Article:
Potemkin and an improvised score


An impending anniversary of revolution, one of the great films of the 20C, an assembled group of musicians, some professional, some not, a beautifully restored 150yr old cinema, a mastermind or two.
Mix the ingredients without any rehearsal or predetermination (in the style of Cardew‘s scratch Orchestra), screen the film and improvise (with collaboration from the audience).

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Today we listen to an edited recording from this remarkable event, one of many coming up to mark the centenary of the Russian Revolution of Oct 1917.
Originally conceived as part of a cycle of films commemorating the revolutionary events of 1905, Sergei Eisenstein’s Battleship Potemkin recreates in documentary-style the failed mutiny of the Black Sea fleet and the subsequent massacre of the people of Odessa. Innovative cinematography and editing techniques heighten the horrific nature of events.

Although banned outright in many countries outside Soviet Russia, the film became an international sensation, and has had a lasting impact on world cinema. The arresting sequence of the massacre of civilians on Odessa’s steps is one of the most celebrated, analysed, and quoted in cinema history.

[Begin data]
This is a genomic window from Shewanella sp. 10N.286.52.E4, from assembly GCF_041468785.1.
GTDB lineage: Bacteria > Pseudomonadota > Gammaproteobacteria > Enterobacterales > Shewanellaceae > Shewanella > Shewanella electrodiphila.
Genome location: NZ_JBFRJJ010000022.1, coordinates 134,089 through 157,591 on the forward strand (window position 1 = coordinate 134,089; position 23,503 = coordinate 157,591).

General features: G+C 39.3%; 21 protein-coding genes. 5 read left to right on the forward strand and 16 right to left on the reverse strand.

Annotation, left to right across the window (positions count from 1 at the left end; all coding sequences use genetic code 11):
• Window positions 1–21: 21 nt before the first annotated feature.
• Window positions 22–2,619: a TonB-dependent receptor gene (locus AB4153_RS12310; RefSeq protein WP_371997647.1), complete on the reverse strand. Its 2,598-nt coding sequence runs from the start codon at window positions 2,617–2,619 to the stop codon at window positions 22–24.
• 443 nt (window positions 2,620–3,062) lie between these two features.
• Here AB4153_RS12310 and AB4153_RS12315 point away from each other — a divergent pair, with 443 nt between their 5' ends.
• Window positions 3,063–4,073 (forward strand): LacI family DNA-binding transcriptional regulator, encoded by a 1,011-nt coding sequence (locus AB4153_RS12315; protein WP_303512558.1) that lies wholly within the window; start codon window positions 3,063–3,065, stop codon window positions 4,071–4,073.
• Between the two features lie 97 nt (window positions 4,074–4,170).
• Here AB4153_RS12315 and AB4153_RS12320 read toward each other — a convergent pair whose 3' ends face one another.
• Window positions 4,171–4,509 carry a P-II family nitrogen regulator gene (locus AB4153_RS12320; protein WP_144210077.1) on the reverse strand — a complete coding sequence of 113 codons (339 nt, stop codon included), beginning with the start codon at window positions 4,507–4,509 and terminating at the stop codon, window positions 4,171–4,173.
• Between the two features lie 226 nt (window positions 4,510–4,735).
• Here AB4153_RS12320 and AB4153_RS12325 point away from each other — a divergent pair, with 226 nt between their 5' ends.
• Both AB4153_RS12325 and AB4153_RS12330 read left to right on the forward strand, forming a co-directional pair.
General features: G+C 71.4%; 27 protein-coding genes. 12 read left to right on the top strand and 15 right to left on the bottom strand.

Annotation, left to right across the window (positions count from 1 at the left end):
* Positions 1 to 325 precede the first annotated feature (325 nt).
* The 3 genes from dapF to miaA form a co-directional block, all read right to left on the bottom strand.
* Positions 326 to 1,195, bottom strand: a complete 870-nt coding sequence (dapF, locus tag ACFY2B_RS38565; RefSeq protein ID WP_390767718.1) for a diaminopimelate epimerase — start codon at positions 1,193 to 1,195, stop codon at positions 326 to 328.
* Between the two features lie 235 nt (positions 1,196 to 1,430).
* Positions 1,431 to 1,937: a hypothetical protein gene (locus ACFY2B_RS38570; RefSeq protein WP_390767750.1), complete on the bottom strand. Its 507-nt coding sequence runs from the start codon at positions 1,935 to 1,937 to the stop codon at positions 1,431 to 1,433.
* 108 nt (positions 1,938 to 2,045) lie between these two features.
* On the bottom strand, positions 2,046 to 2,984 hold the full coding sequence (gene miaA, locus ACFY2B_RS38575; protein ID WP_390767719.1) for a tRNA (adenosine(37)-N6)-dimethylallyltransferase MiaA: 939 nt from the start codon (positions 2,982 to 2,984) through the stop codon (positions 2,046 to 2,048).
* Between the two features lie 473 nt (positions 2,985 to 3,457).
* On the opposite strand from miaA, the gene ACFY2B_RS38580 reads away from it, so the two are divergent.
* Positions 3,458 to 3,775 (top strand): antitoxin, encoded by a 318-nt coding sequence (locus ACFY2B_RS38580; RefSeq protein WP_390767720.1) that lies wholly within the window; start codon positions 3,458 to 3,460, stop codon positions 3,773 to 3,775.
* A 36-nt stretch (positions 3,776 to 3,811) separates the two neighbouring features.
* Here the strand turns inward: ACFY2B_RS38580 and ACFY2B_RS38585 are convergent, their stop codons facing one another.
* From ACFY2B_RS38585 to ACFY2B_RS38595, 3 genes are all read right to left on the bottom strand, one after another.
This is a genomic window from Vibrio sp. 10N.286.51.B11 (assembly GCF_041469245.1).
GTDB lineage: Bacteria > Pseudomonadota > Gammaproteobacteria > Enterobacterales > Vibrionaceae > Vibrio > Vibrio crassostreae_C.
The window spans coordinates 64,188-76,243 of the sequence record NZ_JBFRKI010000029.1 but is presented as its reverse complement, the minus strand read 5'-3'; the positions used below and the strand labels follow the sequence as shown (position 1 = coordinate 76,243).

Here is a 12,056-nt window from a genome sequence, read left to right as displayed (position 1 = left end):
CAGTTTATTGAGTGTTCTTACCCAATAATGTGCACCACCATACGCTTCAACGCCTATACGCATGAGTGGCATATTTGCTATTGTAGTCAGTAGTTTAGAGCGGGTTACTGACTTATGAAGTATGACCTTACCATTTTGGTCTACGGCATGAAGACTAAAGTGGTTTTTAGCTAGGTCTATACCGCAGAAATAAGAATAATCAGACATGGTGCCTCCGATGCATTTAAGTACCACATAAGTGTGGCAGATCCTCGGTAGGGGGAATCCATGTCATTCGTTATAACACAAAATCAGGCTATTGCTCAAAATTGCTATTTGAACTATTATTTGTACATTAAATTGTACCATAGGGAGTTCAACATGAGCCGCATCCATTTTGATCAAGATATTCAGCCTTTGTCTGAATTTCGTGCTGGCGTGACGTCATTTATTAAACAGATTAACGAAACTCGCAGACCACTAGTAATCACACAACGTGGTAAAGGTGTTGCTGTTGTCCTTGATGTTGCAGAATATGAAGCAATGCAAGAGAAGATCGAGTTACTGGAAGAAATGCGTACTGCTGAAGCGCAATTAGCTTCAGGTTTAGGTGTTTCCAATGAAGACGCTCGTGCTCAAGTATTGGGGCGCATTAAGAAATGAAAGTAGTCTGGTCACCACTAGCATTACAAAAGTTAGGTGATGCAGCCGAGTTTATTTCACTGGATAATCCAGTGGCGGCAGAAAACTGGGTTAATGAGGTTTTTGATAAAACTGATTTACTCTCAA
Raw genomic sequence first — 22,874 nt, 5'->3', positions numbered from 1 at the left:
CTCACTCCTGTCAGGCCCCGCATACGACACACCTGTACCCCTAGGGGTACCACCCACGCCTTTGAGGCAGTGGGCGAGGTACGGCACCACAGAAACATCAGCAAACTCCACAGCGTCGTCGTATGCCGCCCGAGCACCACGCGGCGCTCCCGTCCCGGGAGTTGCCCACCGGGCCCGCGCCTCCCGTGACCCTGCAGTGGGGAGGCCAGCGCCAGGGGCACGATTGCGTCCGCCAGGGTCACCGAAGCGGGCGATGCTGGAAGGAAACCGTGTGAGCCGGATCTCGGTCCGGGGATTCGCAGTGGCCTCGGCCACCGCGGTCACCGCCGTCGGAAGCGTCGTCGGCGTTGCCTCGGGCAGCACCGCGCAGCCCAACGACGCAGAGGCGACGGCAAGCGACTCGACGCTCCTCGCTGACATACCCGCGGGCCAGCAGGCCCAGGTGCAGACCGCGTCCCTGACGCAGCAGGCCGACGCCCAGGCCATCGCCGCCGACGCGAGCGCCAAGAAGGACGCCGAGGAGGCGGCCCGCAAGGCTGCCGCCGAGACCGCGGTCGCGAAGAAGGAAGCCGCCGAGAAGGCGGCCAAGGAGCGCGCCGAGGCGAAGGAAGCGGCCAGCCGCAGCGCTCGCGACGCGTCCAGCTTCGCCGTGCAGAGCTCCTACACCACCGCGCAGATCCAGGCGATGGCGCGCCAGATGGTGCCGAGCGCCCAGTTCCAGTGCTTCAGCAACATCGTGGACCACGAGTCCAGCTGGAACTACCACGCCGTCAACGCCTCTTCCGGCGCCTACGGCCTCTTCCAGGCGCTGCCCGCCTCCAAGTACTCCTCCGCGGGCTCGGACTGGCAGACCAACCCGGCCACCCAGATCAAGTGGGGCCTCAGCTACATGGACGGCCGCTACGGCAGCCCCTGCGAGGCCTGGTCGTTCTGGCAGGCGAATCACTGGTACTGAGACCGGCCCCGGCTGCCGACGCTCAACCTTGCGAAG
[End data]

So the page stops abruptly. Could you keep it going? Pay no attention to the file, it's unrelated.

The screening is accompanied by an entirely original soundtrack, devised and created in a direct response to the film. Late Junction presenter Max Reinhardt will lead an instant orchestra of professional and non-professional musicians, drawn from across London, to bring a contemporary response to an extraordinary piece of Soviet cinema.

Isotopica will be performing Spectre, a 12 hour live improvisation based around a Morse code rendering of the Communist Manifesto on October 17th as a part of these centenary events on Resonance Extra.
Spectre can be heard here


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